A rev limiter is there for your benefit. Without it, you'd be facing down a potential busted engine and trickier launches, especially in higher horsepower vehicles. If you have a vehicle with a launch control mode, then you have a car fitted with a two-step rev limiter. One step is designed to help you get off the line as quickly and efficiently as possible, while the other step is there to protect your precious spinning engine parts. Jason Fenske from Engineering Explained is here to tell you how it all works.
With the first rev limiter, the computer tells the engine to hold at a certain pre-set rev limit. This is designed to minimize wheel spin and get you moving down the road quickly from a stop. It's launch control, and it's a ton of fun. The second rev limiter sits at or just past the redline rev location on your tachometer. It prevents the engine from spinning faster than its given upper limit, as doing so will lead to a high potential for internal damage.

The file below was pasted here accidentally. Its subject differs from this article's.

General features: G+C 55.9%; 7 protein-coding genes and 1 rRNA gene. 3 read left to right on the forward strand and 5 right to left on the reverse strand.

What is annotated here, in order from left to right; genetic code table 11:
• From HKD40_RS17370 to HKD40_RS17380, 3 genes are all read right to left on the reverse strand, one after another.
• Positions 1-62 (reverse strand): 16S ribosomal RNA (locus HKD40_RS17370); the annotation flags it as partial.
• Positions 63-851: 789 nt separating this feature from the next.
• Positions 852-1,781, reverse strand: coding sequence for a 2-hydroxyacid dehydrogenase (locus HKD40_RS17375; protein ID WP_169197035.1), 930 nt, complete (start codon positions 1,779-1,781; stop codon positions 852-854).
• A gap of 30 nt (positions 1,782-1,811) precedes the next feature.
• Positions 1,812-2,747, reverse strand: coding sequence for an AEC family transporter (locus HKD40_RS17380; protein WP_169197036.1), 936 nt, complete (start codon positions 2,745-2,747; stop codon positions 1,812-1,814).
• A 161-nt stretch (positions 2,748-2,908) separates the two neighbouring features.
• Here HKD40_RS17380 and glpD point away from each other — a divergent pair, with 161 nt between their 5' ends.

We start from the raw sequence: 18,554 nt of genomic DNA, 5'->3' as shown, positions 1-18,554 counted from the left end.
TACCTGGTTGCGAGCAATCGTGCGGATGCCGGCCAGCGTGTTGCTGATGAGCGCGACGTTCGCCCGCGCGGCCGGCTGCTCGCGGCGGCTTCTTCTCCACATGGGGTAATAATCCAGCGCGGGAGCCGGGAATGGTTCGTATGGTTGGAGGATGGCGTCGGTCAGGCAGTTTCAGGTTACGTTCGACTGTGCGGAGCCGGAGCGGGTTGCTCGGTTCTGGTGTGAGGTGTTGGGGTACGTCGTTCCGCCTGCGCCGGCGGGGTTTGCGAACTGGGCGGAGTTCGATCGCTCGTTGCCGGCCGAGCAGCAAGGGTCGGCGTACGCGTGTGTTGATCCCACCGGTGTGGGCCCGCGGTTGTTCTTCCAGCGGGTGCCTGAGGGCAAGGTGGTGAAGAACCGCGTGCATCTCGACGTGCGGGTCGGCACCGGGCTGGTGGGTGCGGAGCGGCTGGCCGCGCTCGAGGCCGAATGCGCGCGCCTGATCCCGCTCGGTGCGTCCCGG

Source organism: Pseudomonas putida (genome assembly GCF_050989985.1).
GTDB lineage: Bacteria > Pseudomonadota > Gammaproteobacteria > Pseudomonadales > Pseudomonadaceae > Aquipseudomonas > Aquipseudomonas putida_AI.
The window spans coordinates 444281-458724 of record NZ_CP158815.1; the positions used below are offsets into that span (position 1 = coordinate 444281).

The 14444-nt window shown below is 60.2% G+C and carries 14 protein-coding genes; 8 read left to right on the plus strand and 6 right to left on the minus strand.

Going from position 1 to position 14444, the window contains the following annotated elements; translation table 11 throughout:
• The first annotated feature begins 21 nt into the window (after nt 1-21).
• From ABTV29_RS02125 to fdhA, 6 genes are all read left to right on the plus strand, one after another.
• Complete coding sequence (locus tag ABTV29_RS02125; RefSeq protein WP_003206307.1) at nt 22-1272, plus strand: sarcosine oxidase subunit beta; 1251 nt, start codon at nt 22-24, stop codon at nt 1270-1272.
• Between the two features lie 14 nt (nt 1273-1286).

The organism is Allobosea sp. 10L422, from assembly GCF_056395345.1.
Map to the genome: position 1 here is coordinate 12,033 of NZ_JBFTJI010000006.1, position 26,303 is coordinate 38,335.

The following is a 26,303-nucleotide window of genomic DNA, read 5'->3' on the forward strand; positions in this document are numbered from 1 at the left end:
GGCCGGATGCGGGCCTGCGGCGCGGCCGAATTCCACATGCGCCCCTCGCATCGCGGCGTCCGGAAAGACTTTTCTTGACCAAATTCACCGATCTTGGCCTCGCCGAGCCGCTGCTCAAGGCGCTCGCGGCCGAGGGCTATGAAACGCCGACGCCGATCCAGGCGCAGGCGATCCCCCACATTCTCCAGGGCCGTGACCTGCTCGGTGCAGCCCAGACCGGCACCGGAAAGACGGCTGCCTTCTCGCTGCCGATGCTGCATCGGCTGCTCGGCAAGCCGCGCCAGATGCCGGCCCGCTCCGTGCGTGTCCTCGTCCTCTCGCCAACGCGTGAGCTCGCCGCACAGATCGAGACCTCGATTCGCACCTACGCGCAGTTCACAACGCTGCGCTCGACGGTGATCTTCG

So how does this all work? There are usually two ways in which your car's computer limits revs. One version cuts fuel while the other cuts back on the spark. When you reduce either of those, you limit the level of combustion taking place inside the engine and therefore limit what the engine can produce in terms of power and how fast it can spin.
With regard to fuel, the engine will either receive a leaner air-fuel mixture or it will simply cut off the flow of fuel into the engine.
When the computer limits revs through a spark reduction, it does so by altering the spark timing or by cutting the spark. When this happens, unburnt fuel flows through the engine and enters the exhaust system where it creates those popping and crackling sounds that are so popular on current sporty cars.
By limiting its revs, either on the low end for launches or the high end for engine protection, your car is working to make the driving experience better. You'll have more fun laying down efficient launches, and even more fun keeping your engine safe and away from expensive repair bills caused by a high-rev event.